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Saturday, June 19, 2010

Last week, in response to a posting on an internet bulletin board in which I said that the U.S. was now in the third great crisis of our national life, I received an email from an academic friend asking me to elaborate. I replied briefly in terms that would be very familiar to any regular readers here, but I left out one key issue--one that has been bothering me for some time. When, he asked, did the crisis begin? I did not answer that directly, partly because I do not think I know. That historians will find a crisis in the early 21st century I have no doubt, but where they put the beginning will largely depend on how it turns out. It could be in 2008. It could also be in 2001. We will probably have a pretty good idea of the answer within another three years--and the answer is very bound up with the issue of the future of America.

A crisis, Strauss and Howe argued, begins with a catalyst. When 9/11 occurred many of us wondered whether we were off an running. The country's mood changed dramatically, overnight; President Bush took advantage of the moment to project an image of strong leadership; and we embarked upon war in Afghanistan. Within two years he had also invaded Iraq, but that had divided, rather than united, the country. The issues of the culture wars became more and more heated during the 2004 campaign. The Schiavo case and Katrina discredited the President among moderates. The electorate swung violently to the left in 2006, and even more so in 2008. Bush, to quote his father, appeared to be history. By early 2009, most students of the generational theory, including myself, dated the actual beginning of the crisis somewhere between 2005 (Katrina) and 2008 (the economic collapse), and looked forward to a New-Deal style regeneracy under Barack Obama.

This could still happen--the outcome of our current political struggles remains much in doubt. But for reasons that I have discussed many times, Obama has not accomplished 1/10 of what FDR did, both because he could not and because he did not want to. He has much smaller majorities and a sense of crisis divides, rather than uniting, the country. He is also surrounded, as Roosevelt was not, by very conventional advisers in the economic and foreign policy spheres, ones with no inclination to make fundamental changes in the policies they inherited. His popularity has fallen a great deal since he came into office. He has two major (and very narrow) legislative achievements to his credit, the stimulus package (which is now starting to run out) and the health care bill, which can only be the first step in a lengthy and very complex process. He is now being hurt, apparently, by the oil blow-out in the Gulf, even though it is in no way his own fault. And the most informed opinion, at fivethirtyeight.com (run by the baseball analyst turned political analyst Nate Silver) predicts significant Democratic losses this fall in both the House and Senate. In fact Silver has just put the Democratic chances of retaining a majority in the House at just 50-50. Unless these trends are reversed more quickly I do not see how Obama is going to score any great legislative victories.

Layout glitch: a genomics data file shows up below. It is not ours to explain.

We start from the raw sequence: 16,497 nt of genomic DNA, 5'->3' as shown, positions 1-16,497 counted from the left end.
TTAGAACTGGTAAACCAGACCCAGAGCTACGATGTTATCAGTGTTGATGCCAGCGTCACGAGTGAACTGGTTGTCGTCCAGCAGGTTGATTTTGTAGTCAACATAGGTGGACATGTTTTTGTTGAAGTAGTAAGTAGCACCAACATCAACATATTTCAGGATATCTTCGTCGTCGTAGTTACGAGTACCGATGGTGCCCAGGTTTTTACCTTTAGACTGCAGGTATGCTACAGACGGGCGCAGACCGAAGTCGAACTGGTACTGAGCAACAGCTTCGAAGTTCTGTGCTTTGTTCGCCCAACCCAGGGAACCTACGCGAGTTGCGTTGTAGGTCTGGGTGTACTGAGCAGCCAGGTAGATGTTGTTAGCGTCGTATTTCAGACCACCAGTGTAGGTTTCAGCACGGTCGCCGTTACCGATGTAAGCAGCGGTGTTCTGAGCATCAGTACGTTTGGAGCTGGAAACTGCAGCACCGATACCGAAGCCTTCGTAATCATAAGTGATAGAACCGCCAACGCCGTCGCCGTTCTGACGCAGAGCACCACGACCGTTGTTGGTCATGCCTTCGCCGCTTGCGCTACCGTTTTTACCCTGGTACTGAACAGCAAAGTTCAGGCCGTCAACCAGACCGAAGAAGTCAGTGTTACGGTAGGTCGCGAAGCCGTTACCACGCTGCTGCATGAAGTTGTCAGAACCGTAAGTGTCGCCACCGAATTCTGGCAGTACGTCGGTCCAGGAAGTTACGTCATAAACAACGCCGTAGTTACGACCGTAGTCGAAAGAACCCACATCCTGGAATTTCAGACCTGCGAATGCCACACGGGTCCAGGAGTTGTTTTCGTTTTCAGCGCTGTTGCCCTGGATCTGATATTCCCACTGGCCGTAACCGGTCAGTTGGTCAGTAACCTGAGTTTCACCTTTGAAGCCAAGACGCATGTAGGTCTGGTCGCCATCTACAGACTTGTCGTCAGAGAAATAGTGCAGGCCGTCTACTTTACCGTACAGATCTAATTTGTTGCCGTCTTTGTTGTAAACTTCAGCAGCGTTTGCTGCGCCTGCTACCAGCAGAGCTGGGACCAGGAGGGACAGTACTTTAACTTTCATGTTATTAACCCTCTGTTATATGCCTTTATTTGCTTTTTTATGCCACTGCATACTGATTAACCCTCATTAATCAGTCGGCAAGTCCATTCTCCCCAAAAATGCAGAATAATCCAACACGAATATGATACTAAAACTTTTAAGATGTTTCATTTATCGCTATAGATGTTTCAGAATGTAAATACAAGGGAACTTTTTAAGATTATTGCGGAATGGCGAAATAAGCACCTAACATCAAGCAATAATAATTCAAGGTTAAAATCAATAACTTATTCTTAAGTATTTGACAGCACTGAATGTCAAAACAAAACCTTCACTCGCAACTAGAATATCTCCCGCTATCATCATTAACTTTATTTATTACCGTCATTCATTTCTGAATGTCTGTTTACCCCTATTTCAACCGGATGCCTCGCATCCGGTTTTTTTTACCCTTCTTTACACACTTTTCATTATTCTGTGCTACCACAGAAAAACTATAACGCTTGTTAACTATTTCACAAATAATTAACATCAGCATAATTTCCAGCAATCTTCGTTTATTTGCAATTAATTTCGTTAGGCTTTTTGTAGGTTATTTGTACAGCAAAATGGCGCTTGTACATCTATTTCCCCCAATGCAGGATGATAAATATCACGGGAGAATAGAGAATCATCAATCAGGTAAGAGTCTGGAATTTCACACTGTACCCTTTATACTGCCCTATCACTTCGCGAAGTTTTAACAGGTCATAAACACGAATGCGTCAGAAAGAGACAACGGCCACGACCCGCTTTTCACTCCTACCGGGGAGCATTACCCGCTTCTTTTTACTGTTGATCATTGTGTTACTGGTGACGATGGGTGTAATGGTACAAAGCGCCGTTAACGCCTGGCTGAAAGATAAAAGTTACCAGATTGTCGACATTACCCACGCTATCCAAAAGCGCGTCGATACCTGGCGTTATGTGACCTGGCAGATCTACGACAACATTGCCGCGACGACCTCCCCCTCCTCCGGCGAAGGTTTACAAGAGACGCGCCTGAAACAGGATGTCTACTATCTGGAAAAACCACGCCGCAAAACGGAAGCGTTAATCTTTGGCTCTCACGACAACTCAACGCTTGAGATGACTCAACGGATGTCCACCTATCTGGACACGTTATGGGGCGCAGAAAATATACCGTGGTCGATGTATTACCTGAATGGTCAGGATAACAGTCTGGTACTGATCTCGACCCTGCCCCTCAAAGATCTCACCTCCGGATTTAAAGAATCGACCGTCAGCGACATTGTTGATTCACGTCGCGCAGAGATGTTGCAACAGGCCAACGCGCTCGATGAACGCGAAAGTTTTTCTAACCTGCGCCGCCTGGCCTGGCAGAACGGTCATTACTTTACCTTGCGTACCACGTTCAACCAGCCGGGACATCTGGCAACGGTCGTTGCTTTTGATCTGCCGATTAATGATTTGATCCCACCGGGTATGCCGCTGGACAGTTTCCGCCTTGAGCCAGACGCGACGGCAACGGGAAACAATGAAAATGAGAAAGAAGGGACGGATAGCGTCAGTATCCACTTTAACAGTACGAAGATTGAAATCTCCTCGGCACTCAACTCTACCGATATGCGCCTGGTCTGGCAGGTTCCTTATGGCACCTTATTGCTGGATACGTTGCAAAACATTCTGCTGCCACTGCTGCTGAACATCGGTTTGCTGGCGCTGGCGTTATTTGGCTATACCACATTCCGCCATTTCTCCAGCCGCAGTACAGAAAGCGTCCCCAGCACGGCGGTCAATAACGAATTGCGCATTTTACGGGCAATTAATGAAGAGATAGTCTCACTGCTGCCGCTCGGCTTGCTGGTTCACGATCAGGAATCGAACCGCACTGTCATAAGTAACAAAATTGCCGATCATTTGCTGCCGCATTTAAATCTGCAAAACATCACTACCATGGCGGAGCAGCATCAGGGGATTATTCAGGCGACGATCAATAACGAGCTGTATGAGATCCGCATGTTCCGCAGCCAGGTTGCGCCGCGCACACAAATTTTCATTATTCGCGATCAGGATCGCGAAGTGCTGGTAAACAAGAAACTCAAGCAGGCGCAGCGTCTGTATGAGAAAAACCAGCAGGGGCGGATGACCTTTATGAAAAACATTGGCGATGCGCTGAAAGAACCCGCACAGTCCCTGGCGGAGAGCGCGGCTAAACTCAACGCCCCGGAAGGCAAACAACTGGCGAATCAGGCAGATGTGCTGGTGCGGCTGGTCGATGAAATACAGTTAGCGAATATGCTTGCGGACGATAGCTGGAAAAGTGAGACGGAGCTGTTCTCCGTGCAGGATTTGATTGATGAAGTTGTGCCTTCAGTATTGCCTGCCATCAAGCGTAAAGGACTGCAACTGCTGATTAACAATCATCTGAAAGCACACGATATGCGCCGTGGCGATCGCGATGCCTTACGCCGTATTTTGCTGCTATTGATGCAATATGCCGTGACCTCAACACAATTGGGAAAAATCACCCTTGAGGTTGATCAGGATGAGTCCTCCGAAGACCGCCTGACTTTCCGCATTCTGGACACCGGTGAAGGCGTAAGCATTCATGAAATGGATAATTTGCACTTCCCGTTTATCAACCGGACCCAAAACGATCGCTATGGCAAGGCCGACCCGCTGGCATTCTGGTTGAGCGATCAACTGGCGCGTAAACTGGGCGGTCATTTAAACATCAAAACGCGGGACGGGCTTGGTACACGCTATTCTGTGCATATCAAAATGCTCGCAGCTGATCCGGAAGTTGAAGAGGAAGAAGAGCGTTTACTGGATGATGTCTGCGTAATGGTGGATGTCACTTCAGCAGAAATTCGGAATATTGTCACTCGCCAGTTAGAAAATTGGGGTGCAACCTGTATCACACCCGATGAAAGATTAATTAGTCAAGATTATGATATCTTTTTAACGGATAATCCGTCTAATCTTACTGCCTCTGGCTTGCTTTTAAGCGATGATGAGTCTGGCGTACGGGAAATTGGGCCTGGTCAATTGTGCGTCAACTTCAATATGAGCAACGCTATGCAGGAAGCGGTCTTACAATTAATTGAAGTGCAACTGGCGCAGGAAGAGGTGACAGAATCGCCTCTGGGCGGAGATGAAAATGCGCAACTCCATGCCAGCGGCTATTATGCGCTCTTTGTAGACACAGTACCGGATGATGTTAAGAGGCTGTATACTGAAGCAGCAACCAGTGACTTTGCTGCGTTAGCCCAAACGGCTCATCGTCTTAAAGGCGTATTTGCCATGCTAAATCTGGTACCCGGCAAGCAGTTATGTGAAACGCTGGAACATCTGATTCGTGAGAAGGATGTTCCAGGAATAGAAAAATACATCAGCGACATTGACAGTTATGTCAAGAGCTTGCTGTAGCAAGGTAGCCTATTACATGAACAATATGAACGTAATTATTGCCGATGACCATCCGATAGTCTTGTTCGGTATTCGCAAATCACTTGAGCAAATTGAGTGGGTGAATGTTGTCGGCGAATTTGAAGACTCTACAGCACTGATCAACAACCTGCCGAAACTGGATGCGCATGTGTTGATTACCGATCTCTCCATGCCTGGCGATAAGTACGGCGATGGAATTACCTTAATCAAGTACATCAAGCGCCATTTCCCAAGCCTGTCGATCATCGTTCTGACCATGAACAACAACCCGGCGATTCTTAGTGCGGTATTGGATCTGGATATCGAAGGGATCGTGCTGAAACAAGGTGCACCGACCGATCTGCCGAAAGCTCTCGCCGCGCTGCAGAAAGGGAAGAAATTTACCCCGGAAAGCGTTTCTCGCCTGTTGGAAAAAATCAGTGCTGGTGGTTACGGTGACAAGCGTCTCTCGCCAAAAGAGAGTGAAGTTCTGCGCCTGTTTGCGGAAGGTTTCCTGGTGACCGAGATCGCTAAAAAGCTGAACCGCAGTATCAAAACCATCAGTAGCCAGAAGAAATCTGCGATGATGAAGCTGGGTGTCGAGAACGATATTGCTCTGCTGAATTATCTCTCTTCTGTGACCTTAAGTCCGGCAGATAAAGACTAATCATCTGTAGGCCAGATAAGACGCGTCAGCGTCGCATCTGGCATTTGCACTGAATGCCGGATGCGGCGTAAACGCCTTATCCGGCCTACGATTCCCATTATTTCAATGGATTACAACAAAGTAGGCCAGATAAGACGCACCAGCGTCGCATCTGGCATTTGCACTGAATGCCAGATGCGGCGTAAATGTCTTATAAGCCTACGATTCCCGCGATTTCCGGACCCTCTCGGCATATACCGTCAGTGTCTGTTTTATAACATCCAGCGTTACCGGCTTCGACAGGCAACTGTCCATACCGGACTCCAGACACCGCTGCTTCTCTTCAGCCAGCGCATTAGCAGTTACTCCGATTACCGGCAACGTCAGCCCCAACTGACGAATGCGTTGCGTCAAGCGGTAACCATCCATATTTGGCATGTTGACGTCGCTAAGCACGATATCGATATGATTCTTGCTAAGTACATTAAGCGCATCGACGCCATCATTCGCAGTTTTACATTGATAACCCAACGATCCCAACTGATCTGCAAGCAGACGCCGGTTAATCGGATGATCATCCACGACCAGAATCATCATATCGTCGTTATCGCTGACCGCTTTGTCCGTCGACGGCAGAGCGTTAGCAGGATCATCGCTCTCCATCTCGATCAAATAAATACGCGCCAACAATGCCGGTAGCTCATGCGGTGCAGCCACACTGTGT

What this means, I am sorry to say, is that George W. Bush may well prove in the long run to have been a far more influential President than Barack Obama, precisely because he took advantage of the post-9/11 crisis mood to make fundamental changes in America. He was in fact already trying to do so before 9/11, having pushed through the first of a series of tax cuts--cuts big enough to re-create a large permanent deficit in a period of Boom, thereby leaving the government fiscally crippled when the next bust hit. He claimed vast new executive powers after 9/11, including the right to torture captives. His successor has not by any means renounced all of those powers, and indeed has intensified legal efforts to stop leaks of government documents, and by failing to punish those responsible for torture, Obama has in effect made torture a Presidential prerogative even as he declines to exercise it himself. Bush accelerated the handing over of the federal regulatory structure to industry and finance, an effort the new Administration has not done much to undo. Last but not least, he has deployed American military power to try to install and maintain client regimes in parts of the Muslim world, and he started a confrontation with Iran that still threatens eventually to escalate into war. The Obama Administration has not in the least repudiated the policy of acting against hostile regimes to prevent them from acquiring nuclear weapons, and has repeated that Iran must not be allowed to acquire them. Nor has been able to reverse the new policy Bush instituted towards the Israeli-Palestinian conflict, namely, that Israel will continue to settle whatever territory it wants and treat the Palestinians however it wants until the Palestinians capitulate to Israeli terms. If we lose more of our remaining friends in the Muslim world, such as Turkey, the consequences may become serious.